The total of countries with a membership in the China-led bank now stands at 93. The Asian Infrastructure Investment Bank (AIIB) announced on Wednesday that its Board of Governors has approved the membership applications of six more countries, bringing AIIB’s total approved members to 93. The new group of approved members is comprised of Algeria, Ghana, Libya, Morocco, Serbia and Togo. “Within three years, AIIB’s membership has increased from the 57 founders to 93 approved members from almost every continent. This shows our member’s commitment to multilateral cooperation and strengthens AIIB’s role in the international financial community,” said AIIB Vice President and Corporate Secretary Sir Danny Alexander. “The growing membership of the Bank in Europe and Africa also reflects the importance for growth and development of inter-regional connectivity, esp


By China Daily
December 21, 2018

Economics

Malaysia files criminal charges against Goldman Sachs

Two ex-bankers have also been charged in connection to the 1mdb scandal. Malaysia said on Monday it has filed criminal charges at home against Goldman Sachs and two of the U.S. bank’s former employees in connection with a corruption and money laundering probe at state fund 1MDB. Goldman Sachs has been under scrutiny for its role in helping raise $6.5 billion through three bond offerings for 1Malaysia Development Bhd (1MDB), which is the subject of investigations in at least six countries. Malaysia’s Attorney General Tommy Thomas said criminal charges under the country’s securities laws were filed on Monday against Goldman Sachs, its former bankers Tim Leissner and Roger Ng, former 1MDB employee Jasmine Loo and financier Jho Low in connection with the bond offerings. “The charges arise from the commission and abatement of false or misleading statements by all the accused in order to dishon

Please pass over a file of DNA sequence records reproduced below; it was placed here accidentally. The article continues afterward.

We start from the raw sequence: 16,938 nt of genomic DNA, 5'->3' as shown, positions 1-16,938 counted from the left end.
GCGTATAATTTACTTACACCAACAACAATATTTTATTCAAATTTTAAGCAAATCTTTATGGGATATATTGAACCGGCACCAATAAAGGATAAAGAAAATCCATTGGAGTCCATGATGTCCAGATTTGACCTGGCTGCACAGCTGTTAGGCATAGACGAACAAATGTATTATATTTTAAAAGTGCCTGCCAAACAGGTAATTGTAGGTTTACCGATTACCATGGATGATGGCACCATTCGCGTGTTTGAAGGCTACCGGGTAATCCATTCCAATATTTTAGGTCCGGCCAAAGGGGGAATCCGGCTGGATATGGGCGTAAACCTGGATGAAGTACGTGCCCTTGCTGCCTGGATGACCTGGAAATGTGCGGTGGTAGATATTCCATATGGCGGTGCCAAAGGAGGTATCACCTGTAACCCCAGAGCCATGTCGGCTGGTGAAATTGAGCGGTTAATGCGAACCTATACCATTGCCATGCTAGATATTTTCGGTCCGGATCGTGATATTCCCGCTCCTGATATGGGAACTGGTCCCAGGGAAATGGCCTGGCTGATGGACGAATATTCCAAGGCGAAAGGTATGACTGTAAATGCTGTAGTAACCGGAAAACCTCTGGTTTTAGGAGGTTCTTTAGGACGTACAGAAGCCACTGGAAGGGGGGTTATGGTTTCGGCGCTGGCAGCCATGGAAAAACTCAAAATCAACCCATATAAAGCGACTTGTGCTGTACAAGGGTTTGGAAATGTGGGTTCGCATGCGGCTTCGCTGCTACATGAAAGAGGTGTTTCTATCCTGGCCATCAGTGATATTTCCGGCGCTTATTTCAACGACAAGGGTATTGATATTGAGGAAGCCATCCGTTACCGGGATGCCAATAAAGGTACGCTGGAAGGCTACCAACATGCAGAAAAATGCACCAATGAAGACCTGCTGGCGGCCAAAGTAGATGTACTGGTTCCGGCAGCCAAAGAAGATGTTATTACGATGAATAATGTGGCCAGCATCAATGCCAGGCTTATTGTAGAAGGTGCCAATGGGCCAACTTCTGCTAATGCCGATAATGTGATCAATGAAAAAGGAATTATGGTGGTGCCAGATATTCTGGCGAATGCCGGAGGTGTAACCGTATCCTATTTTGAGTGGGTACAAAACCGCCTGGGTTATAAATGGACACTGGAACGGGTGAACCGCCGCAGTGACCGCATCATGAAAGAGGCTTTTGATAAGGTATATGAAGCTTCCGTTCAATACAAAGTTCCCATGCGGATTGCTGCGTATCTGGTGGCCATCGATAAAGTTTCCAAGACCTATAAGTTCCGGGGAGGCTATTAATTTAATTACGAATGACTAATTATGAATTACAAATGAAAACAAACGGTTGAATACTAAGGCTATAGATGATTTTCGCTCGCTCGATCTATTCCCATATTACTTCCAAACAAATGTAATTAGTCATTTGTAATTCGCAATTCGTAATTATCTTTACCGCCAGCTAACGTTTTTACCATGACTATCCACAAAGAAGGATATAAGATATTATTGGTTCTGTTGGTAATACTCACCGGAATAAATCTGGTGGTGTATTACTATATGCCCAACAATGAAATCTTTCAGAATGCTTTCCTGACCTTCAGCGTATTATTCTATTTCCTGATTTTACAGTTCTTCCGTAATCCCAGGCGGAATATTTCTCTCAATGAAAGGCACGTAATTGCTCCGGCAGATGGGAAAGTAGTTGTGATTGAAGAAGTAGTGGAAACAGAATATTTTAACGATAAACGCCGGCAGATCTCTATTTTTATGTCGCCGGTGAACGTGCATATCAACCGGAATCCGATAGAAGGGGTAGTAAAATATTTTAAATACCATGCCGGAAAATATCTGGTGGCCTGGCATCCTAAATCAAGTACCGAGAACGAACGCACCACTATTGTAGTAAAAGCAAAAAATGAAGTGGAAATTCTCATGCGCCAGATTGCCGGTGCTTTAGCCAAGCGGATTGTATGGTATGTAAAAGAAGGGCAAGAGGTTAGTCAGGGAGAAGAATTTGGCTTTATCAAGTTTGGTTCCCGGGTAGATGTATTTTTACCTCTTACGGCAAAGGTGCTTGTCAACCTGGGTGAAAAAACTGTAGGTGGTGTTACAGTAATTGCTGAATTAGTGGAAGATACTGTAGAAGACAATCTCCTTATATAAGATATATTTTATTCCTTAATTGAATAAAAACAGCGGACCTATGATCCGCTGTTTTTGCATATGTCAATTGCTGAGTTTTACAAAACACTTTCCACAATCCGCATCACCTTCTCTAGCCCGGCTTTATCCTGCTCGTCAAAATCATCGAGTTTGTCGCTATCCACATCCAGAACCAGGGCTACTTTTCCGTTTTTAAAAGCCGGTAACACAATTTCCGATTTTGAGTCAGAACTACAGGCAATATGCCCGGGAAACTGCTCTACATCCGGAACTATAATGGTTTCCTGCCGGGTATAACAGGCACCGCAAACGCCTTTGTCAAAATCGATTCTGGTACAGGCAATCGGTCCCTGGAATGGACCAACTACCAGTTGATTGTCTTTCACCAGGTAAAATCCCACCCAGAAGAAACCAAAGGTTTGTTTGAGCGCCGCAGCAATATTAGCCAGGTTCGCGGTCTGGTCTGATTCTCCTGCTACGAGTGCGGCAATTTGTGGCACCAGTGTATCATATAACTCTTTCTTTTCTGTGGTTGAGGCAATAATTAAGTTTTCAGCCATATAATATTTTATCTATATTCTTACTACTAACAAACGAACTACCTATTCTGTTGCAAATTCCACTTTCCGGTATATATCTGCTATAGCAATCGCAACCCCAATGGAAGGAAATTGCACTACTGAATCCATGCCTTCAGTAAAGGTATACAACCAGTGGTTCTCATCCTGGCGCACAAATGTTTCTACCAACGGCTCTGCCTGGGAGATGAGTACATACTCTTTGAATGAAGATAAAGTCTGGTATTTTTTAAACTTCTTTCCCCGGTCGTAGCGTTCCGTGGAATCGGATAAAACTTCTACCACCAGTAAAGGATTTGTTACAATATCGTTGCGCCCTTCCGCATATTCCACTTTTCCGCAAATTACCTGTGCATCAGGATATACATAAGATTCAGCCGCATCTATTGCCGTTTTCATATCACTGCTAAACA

By The Star
December 17, 2018

Economics

Indonesia plans to make 30 percent bio-diesel blend mandatory